• Failover transparency—when a duplexed structure experiences a failure condition, such as a loss of coupling facility connectivity or a structure failure that affects one of the structure instances, the failover to the unaffected structure instance in simplex mode is done transparently without the exploiter being made aware of the failure.

The following sections consider various aspects of the present invention.

Duplexed Processing for Mainline Coupling Facility Operations

FIG. 3 depicts one embodiment of operating system processing associated with one coupling facility operation, as it is received from the exploiter, making a determination as to whether simplex or duplexed processing is to be employed. Initially, a primary determination is made by the operating system as to whether the structure itself is duplexed, that is, whether it is in a duplex established phase of a system-managed duplexing rebuild, INQUIRY 300. If the structure is not duplexed, then the user's requested operation is performed in simplex mode against the simplex structure using known simplex processing, STEP 302. However, if the structure is duplexed, a further determination is made as to whether the coupling facility operation being performed requires or desires duplexed processing, INQUIRY 304.

In some cases, the determination at INQUIRY 304 is straightforward. For example, some coupling facility commands are architecturally defined as simplex mode commands only, because they do not have a capability of updating any structure objects which are duplexed; such commands lack the request operands that architecturally request duplexed execution. Thus, such commands are processed in simplex mode, STEP 302. These commands include, for instance:

    • Read List Structure Controls
    • Read List Controls
    • Read Lock Table Entry
    • Read Next Lock Table Entry
    • Read User Controls
    • Read List
    • Read List Set
    • Read Event Monitor Controls
    • Read Event Queue Controls
    • Read EMC List
    • Read Directory
    • Read Castout Class
    • Read Castout Class Information
    • Process Reference List
    • Invalidate Complement Copies
    • Set Reclaiming Vector
    • Read Storage Class Information
    • Read Cache Structure Information
    • Read Local Cache Information
    • Read WWCO Queue
    • Read Local Cache Registers.

In some cases, the determination at INQUIRY 304 is made by virtue of the context in which the commands are executed. For example, while the commands do update structure objects, they do so only in the context of structure instance management; that is, in the course of the operating system itself establishing duplexing or managing the primary or secondary structure instances. Such commands lack the request operands that architecturally request duplexed execution and are also processed in simplex mode, STEP 302. Examples of such commands include, for instance:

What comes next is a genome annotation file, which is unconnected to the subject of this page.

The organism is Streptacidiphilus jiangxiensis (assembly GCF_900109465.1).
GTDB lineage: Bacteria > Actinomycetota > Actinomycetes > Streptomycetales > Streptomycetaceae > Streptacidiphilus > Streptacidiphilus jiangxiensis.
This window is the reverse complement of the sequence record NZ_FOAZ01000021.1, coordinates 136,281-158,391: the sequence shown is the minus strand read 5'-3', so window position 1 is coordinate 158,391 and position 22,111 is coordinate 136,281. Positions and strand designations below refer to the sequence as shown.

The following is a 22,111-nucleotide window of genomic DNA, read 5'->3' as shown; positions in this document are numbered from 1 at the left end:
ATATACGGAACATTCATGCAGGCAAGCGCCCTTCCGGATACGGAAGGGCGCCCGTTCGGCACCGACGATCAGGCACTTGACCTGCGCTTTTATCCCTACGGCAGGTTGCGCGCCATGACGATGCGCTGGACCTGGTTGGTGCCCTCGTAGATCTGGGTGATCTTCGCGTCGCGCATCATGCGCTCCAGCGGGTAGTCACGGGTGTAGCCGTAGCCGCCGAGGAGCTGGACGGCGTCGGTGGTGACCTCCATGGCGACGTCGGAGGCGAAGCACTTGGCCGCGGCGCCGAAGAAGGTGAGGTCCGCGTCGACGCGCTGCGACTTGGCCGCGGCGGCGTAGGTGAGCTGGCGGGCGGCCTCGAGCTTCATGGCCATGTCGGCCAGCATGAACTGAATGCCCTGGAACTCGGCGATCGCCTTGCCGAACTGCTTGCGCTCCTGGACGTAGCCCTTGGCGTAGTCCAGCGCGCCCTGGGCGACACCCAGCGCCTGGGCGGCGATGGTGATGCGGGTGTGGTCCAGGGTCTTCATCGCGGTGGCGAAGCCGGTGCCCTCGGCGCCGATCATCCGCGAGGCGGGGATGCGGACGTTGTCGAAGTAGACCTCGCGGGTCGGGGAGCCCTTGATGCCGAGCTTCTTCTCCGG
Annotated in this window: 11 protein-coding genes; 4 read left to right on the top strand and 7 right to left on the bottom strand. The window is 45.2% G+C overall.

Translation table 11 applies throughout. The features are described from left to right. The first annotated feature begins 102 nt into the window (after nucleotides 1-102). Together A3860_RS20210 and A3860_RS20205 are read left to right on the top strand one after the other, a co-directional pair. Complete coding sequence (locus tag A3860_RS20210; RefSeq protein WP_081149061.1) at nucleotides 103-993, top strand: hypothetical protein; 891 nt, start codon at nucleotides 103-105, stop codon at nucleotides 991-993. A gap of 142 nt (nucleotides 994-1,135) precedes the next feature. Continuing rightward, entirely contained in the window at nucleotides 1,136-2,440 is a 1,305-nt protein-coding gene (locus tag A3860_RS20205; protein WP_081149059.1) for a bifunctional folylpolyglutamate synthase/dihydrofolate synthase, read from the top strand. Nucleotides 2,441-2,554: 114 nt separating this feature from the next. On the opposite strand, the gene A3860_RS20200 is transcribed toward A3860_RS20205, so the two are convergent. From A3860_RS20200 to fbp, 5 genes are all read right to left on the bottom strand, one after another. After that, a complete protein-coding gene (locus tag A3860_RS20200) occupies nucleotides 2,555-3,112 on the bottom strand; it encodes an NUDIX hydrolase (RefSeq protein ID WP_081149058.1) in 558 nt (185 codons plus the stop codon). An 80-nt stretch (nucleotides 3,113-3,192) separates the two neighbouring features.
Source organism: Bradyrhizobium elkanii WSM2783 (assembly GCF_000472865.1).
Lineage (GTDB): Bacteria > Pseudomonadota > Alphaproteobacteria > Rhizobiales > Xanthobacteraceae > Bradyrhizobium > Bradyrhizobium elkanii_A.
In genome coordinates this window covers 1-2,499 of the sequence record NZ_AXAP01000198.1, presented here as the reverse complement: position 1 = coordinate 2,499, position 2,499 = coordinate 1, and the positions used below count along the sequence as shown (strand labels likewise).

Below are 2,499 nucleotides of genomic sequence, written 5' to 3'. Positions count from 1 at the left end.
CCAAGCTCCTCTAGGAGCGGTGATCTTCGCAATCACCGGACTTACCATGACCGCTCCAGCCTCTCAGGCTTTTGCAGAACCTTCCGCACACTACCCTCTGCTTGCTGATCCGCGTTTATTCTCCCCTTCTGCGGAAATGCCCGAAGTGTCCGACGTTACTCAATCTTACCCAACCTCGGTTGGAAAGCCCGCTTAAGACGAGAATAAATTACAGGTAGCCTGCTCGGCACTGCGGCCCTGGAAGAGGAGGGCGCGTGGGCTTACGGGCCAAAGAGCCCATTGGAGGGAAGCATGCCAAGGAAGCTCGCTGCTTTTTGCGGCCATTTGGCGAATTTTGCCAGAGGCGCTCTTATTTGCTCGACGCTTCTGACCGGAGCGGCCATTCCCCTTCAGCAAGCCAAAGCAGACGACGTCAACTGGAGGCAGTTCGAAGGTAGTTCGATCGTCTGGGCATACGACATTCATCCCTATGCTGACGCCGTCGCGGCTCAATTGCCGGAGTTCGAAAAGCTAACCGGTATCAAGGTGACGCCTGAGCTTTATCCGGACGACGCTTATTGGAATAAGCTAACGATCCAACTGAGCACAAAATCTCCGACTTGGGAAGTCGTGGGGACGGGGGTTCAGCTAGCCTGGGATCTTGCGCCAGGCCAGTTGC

• Allocate List Structure
    • Deallocate List Structure
    • Attach List Structure User
    • Detach List Structure User
    • Clear Lock Table
    • Dequeue Event Monitor Controls
    • Cleanup Lock Table Entries
    • Read Lock Table Range
    • Store Lock Table Entries
    • Write List Set Scan Controls
    • Write List Copy Controls
    • Queue Pending EMCs
    • Allocate Cache Structure
    • Deallocate Cache Structure
    • Attach Local Cache
    • Detach Local Cache
    • Write Storage Class Information
    • Write Cache Copy Controls
    • Write Castout Class Scan Controls.

Some coupling facility commands either may or may not update duplexed structure objects, depending on the command-specific operands that the user has requested on the command. When such commands are executing with operands specified that preclude possible updates to duplexed structure objects, the operating system performs these as simplex operations directed against the primary structure instance, STEP 302. Such commands, and their request-specific operands that indicate they may be performed as simplex requests, include, for instance:

    • Read List Entry—with request operands that request no lock update, no list authority update, no list cursor update, and no version number update.
    • Write And Register—with request operands that request the entry to be written unchanged, with no obtain of the castout lock, and no change-bit overindication.
    • Write When Registered—with request operands that request the entry to be written unchanged, with no obtain of the castout lock, and no change-bit overindication.
    • Invalidate Name—with request operands indicating that they are only operating against entries with unchanged data.
    • Invalidate Name List—with request operands indicating that they are only operating against entries with unchanged data.

Lastly, several cache commands have the property that they can cause an update to the storage class for a cache entry, but no specific operand controls whether an update is in fact being requested; rather, these commands simply set the storage class for the entry, and it may or may not cause a change to the storage class previously defined for the entry. Since in general, updating the storage class for an entry is believed to be a rare occurrence, these commands will optimistically be driven in simplex mode against the primary structure, STEP 302, with an operand that causes the command to fail if in fact a storage class update occurs. When these commands fail in this way, they are redriven by the operating system, transparently, as duplexed requests. Such commands include, for instance: